11. I had a worm farm once, but it is one thing I couldn’t deal with. A s a nurse this surprised me, as I can cope with all sorts…..but I just couldn’t do it.

    I have today, however written about compost!

    When I did the worm farm I remember them product being called worm castings (not casings) – maybe another language difference across the pond?!

  12. This sounds so complicated a procedure, but well worth it! I’d love to see the before and afters in your garden. I could feel the joy and bliss in your voice when you said “rain”.. can you hear what’s in mine when I say “snow”? Still.green.with.envy.

  13. Very interesting post. Thank you. We do the same, only with finished compost in the bag for compost tea that we spray on our plants and soil. Our concoction also includes organic molasses and sometimes a shot of powdered mycorrhizae (spores from fungi, which are oh, so important for the soil food web,) and some Neptune’s Harvest, a locally produced organic fertilizer that is fish and kelp based. My garden smells like fish, but the plants love it!

  14. Hi Celi! We have two worm farms too! Hey, when are you planting your custard apple hedge row??? Remember, we are racing! I haven’t planted mine yet, but plan to do it very soon! xo

    • Mine is in, well the slush is in, I checked this morning but no seedlings yet! So you still have time!! c

  15. Thanks Celi:) My small suburban garden is 100% organic thanks to my wormies. Embarrassed to say not one vege in sight:( However I do have flowers for bees all year round. All other food waste meat, citrus goes into a Bokashi Bucket with EMs – nothing wasted:). Can we perhaps assure Mama we will only take pictures after ther lambies have arrived – would that help. Enjoy the rain!

  16. G’morning, Celi! What a coincidence! Just this morning I discovered a place nearby that has some cheese-making materials and a hodgepodge of other items. One that caught my eye was earthworm casings. They sell them by the 1/2 and full cubic foot. I went there for cheese supplies but, had I known, I would have purchased some casings for my tomato pots. I guess Max and I will be going back there this week. Thanks for the tutorial today. Enjoy the rain. I bet thunder rarely sounded so good, eh? 🙂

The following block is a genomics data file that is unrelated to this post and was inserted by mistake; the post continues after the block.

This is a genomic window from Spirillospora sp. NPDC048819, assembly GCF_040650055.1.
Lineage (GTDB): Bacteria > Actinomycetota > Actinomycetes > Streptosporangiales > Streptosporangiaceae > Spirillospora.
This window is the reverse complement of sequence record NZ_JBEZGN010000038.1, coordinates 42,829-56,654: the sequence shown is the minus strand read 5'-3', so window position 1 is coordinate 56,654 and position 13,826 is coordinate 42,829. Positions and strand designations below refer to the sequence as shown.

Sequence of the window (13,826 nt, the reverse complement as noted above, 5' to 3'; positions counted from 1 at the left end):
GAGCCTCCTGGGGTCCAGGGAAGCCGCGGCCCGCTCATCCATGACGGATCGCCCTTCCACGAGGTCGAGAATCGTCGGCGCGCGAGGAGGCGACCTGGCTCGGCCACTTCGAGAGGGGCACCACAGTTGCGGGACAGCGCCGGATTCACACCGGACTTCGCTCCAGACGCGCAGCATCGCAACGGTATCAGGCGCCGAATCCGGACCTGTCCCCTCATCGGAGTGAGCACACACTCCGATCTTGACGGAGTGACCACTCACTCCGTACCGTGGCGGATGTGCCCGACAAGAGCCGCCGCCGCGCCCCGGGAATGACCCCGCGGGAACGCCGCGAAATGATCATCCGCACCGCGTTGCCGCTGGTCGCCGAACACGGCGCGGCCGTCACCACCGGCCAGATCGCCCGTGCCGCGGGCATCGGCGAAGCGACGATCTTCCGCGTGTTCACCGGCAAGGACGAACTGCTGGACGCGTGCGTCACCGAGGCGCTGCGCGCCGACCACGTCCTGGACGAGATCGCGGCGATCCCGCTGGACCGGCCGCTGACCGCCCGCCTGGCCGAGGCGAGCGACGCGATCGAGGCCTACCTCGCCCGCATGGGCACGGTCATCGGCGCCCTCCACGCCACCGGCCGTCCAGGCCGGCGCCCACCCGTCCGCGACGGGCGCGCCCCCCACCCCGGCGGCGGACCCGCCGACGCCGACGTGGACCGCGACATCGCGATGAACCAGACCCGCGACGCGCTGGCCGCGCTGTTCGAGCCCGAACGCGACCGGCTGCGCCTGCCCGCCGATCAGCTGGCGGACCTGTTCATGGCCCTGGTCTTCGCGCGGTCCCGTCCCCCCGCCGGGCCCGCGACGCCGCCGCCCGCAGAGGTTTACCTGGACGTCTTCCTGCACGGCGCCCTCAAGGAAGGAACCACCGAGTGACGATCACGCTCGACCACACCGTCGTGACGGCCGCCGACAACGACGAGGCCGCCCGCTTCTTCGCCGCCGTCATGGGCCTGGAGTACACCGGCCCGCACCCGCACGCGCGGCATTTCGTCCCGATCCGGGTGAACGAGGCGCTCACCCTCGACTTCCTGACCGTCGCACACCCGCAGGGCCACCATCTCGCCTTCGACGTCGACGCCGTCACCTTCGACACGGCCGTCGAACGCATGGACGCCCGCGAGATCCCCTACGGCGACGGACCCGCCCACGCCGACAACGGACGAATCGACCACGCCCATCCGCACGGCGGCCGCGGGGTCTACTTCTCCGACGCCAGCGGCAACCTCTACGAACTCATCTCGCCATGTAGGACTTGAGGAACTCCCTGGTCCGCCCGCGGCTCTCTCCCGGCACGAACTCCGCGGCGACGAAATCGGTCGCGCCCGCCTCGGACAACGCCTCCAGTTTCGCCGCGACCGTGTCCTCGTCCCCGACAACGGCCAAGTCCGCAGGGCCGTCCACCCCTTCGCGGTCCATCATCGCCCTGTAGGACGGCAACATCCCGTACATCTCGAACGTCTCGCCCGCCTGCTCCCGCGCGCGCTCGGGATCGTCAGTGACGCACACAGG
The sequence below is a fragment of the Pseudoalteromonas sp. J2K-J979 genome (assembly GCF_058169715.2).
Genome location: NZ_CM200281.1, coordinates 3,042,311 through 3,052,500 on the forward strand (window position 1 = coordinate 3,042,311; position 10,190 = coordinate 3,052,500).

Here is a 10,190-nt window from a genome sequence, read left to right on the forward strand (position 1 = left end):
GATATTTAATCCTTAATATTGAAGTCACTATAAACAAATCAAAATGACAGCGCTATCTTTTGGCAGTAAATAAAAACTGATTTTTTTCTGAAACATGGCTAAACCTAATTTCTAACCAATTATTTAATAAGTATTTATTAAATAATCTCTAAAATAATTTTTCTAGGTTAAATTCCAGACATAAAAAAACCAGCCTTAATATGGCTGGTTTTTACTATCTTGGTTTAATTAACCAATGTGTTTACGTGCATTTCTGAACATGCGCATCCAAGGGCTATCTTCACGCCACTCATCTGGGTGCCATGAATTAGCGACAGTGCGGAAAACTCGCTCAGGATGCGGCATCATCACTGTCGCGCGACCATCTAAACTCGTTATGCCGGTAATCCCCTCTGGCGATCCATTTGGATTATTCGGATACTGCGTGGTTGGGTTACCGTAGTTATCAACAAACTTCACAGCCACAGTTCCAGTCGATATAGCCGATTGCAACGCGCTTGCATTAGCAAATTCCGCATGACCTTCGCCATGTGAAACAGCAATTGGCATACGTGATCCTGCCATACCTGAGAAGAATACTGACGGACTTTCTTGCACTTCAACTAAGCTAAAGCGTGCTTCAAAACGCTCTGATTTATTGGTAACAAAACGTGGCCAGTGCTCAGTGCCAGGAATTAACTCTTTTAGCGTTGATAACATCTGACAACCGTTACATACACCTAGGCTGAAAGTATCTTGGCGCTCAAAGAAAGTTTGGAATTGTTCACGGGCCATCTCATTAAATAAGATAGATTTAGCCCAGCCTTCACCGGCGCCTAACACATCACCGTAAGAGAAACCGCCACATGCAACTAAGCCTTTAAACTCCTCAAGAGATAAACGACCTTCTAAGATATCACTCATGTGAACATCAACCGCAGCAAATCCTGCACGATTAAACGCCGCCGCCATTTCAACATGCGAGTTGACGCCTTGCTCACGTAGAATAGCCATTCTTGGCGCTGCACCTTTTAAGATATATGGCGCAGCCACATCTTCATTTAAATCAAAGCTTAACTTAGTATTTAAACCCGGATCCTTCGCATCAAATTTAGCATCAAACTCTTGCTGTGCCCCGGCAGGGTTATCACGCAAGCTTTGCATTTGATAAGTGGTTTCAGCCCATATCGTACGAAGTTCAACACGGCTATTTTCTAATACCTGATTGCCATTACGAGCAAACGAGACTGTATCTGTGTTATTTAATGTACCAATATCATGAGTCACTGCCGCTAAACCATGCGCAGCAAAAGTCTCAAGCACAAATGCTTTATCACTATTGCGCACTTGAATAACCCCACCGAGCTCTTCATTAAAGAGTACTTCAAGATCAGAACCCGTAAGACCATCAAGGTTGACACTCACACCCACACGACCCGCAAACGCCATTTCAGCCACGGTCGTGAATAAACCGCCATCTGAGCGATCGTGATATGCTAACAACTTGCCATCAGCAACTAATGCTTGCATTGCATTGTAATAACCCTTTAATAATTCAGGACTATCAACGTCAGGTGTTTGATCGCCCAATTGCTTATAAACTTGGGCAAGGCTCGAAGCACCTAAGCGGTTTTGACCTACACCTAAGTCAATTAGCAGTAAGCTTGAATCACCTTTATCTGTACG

• true, we got a good drop.. your tomatoes will love the earth worm casings, it is fantastic stuff! morning John! c

  17. I’ve actually seen a daycare center with a worm farm that was teaching the youngsters this process. I was duly impressed!

  18. I was so excited to read this! I have always dreamed of a worm farm; this may be the push I needed. I love your descriptions of the liquid fertilizer. We make poop juice from, well, manure, but it’s nowhere near as magical sounding as your elixir.

  19. My grandparents are slight gardening addicts with green thumbs as opposed to my purple one 😉
    They found this post most interesting my friend and say thanks 😀
    Good morning!

    Cheers
    Choc Chip Uru

  20. A poultice for poorly soil! Celi, how do you get to know these things? A beautiful little ritual to heal the soil around you.

  21. I so love the idea of a worm farm and cannot figure out how I got to this age before discovering worms work is wonderful and more useful than just hooking them for a fish!

  22. I’ve been composting an old flower bed and see there are many many earthworms. I am going to check the internet to find how the tray holders are built, etc.

    If people did this in my part of the prairies, I never heard anyone talk about it. I wonder…was our soil good back then and needed no boosts? We certainly never used fertilizers.

    Oh boy, where are those parents when there are a zillion questions to be answered…!?

  23. This is great information if I ever get around to using it (procrastination is my second name at the moment) – happy worming! You are great!

  24. Great to see the worm farm, and I never knew about that process with the molasses and bucket of water. I have a tap at the bottom of my bins, and can run off the worm juice into a container. It’s so concentrated that I dilute it 1:10 before watering the plants with it. I attended a workshop on composting and worm farms and received a free set of bins from the Council. Great to be encouraged in this way. I enjoy the magic of the way the scraps disappear so fast and are turned into this fabulous soil and juice.

  25. We could really use some of your lovely rain. All of your plants will certainly be growing up a storm after their drink of worm tea.